"Freedom is indivisible. As soon as one starts to restrict it, one enters upon a decline on which it is difficult to stop." - Ludwig von Mises
[1881 – 1973], an Austrian-American economist, historian, philosopher, author, and classical liberal who had a significant influence on the modern free-market libertarian movement and the Austrian School of economics.
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[Quote No.36004] Need Area: Friends > General
"The meaning of economic freedom is this: that the individual is in a position to choose the way in which he wants to integrate himself into the totality of society... The freedom of man under capitalism is an effect of competition [because that gives him choices]." - Ludwig von Mises
[1881 – 1973], an Austrian-American economist, historian, philosopher, author, and classical liberal who had a significant influence on the modern free-market libertarian movement and the Austrian School of economics.
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[Quote No.36005] Need Area: Friends > General
"This, then, is freedom in the external life of man that he is independent of the arbitrary power of his fellows...It did not exist under primitive conditions. It arose in the process of social development and its final completion is the work of mature Capitalism." - Ludwig von Mises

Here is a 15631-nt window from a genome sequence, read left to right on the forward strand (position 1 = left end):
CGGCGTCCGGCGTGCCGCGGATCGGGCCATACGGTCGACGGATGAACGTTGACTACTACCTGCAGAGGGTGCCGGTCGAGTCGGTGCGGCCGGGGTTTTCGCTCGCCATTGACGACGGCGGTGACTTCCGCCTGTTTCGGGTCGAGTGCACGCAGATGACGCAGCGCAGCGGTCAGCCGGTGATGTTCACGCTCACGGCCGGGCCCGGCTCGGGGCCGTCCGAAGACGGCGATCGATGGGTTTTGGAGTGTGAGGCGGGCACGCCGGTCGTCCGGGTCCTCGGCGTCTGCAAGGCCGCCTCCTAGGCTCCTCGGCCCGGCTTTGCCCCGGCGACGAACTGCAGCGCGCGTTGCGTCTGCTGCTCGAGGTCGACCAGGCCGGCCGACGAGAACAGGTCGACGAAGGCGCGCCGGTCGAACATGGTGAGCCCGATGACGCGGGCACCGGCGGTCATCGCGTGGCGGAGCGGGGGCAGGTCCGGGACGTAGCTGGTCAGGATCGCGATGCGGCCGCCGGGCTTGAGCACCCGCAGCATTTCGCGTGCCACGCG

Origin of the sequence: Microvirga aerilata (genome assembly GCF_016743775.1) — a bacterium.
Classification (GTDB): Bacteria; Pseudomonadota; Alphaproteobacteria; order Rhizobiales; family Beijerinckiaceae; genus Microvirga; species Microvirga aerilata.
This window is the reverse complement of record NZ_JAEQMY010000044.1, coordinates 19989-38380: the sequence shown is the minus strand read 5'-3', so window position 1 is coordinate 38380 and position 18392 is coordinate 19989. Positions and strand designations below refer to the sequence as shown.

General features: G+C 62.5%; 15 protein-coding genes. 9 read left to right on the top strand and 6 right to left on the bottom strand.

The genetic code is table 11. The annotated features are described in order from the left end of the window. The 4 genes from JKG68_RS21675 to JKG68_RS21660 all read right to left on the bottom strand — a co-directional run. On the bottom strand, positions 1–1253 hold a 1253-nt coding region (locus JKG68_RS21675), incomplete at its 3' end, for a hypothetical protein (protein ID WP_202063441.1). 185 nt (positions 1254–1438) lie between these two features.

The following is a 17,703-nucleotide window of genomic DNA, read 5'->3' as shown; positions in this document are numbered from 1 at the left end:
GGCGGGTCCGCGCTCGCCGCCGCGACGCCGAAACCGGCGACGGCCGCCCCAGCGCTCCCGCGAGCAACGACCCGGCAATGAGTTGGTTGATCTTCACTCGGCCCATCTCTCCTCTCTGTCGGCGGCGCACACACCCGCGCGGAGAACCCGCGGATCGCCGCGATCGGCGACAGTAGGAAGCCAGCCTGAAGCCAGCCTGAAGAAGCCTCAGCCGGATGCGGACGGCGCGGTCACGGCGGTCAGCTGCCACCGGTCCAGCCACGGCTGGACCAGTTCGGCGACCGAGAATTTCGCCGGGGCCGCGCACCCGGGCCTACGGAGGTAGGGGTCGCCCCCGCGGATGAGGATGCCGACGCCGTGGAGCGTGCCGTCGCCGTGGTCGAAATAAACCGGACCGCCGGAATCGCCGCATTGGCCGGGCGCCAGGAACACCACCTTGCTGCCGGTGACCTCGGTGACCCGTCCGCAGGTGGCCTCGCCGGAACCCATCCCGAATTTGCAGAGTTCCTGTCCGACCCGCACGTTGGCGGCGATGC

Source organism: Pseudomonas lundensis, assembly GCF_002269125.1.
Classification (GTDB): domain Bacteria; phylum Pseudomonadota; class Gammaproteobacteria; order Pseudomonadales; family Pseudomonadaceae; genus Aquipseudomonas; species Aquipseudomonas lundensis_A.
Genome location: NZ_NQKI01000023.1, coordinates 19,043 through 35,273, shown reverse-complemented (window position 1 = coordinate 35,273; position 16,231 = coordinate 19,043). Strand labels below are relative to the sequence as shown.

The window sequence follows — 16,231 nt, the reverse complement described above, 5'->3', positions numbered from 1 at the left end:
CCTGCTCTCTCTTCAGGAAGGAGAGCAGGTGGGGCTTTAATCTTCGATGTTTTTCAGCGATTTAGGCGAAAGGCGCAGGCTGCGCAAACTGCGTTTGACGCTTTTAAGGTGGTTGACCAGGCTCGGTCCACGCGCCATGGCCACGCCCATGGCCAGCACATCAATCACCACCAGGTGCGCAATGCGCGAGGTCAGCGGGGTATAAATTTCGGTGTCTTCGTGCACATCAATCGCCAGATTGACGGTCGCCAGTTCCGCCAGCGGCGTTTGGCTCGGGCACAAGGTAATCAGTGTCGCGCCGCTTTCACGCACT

[1881 – 1973], an Austrian-American economist, historian, philosopher, author, and classical liberal who had a significant influence on the modern free-market libertarian movement and the Austrian School of economics.
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[Quote No.36006] Need Area: Friends > General
"Many of our contemporaries [statists, socialists, communists, fascists, etc] are firmly convinced that what is needed to render all human affairs perfectly satisfactory is brutal suppression of all bad people, i.e., of those with whom they disagree." - Ludwig von Mises
[1881 – 1973], an Austrian-American economist, historian, philosopher, author, and classical liberal who had a significant influence on the modern free-market libertarian movement and the Austrian School of economics.
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[Quote No.36009] Need Area: Friends > General